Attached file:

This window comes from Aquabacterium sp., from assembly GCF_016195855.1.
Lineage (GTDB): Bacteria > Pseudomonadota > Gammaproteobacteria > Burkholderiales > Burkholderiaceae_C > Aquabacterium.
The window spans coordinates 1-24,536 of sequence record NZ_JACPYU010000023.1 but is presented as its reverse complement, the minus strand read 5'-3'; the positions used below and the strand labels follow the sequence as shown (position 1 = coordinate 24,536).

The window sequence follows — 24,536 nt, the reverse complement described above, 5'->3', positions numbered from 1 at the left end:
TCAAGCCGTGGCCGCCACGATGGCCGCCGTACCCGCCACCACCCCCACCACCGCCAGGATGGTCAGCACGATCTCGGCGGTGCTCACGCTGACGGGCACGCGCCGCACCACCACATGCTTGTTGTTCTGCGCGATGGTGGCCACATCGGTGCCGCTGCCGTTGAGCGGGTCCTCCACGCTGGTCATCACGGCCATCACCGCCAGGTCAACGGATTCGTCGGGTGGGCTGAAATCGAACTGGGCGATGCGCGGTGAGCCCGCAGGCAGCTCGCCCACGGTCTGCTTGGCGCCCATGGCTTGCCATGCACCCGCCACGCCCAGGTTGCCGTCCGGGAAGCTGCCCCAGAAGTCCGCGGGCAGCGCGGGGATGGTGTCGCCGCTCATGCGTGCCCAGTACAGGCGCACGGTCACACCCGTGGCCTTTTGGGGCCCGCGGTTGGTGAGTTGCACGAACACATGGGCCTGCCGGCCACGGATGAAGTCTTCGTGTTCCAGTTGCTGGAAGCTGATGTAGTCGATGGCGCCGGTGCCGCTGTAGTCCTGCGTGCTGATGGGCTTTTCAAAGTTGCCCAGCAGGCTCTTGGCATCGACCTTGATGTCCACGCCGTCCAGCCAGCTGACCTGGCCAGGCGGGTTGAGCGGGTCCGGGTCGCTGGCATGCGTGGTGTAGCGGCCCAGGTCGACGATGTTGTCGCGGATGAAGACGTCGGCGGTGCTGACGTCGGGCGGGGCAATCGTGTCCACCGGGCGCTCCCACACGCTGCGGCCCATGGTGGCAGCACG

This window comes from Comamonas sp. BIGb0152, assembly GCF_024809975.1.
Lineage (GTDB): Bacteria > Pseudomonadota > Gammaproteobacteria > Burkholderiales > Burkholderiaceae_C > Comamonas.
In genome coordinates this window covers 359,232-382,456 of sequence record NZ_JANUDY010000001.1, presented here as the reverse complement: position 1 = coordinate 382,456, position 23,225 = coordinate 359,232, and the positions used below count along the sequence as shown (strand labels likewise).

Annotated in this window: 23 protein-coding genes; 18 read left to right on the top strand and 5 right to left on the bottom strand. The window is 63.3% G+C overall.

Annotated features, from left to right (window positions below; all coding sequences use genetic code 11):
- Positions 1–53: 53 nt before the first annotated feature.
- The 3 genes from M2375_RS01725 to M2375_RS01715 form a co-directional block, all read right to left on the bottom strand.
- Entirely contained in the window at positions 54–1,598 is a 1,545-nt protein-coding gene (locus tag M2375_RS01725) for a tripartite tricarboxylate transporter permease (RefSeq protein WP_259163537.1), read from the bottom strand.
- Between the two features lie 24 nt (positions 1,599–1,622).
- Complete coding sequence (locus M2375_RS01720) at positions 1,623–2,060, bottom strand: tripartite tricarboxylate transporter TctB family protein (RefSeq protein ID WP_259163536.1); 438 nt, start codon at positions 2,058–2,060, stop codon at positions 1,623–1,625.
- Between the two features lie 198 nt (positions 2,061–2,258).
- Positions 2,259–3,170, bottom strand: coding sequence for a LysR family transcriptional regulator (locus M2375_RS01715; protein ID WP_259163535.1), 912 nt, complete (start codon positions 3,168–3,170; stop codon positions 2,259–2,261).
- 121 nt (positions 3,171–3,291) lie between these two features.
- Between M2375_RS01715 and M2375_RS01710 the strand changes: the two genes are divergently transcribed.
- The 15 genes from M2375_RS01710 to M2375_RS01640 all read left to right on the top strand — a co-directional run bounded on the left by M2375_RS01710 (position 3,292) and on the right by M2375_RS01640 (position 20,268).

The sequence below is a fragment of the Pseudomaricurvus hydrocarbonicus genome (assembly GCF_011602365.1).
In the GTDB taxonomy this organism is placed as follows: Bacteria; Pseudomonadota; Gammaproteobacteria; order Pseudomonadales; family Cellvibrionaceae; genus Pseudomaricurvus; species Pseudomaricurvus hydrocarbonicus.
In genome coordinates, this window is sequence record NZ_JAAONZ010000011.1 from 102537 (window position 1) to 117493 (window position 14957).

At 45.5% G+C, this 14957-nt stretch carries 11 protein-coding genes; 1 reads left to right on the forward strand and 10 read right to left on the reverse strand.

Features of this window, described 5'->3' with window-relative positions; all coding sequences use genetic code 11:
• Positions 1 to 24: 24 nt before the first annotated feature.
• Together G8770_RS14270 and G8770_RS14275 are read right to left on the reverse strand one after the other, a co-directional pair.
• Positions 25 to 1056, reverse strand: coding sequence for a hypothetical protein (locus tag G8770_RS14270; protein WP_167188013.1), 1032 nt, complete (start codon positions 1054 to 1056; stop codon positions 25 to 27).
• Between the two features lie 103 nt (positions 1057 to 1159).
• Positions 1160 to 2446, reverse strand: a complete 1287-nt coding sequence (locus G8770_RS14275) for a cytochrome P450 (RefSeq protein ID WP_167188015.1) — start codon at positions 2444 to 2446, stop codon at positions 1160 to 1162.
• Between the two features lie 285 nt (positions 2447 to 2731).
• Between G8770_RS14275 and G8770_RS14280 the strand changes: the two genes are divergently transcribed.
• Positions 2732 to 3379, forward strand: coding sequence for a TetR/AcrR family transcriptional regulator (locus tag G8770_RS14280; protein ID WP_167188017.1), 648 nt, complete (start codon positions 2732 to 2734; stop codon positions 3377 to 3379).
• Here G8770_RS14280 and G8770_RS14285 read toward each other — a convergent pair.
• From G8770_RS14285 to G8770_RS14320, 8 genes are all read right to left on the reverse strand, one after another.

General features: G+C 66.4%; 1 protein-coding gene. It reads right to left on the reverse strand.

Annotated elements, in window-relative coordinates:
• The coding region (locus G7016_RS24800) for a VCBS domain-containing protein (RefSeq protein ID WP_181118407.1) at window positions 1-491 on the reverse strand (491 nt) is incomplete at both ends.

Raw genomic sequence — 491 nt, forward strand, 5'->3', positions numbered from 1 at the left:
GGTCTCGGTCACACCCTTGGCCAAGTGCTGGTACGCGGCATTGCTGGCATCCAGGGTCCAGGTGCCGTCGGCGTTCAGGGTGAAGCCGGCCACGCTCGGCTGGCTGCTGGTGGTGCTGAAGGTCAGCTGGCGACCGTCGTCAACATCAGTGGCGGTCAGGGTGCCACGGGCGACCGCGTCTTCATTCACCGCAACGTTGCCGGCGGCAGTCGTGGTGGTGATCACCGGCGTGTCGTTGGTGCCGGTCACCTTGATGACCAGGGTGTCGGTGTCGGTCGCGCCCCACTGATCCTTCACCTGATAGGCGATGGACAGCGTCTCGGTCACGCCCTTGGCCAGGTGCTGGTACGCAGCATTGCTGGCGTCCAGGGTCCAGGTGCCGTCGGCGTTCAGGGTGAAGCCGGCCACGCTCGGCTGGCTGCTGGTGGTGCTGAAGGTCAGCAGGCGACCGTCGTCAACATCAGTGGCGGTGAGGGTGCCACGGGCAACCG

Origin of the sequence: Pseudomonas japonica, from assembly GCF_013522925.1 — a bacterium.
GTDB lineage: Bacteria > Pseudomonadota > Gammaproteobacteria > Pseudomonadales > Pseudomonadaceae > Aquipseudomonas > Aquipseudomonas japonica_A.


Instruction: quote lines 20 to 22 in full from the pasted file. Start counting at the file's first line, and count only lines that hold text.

- The 15 genes from M2375_RS01710 to M2375_RS01640 all read left to right on the top strand — a co-directional run bounded on the left by M2375_RS01710 (position 3,292) and on the right by M2375_RS01640 (position 20,268).

The sequence below is a fragment of the Pseudomaricurvus hydrocarbonicus genome (assembly GCF_011602365.1).
In the GTDB taxonomy this organism is placed as follows: Bacteria; Pseudomonadota; Gammaproteobacteria; order Pseudomonadales; family Cellvibrionaceae; genus Pseudomaricurvus; species Pseudomaricurvus hydrocarbonicus.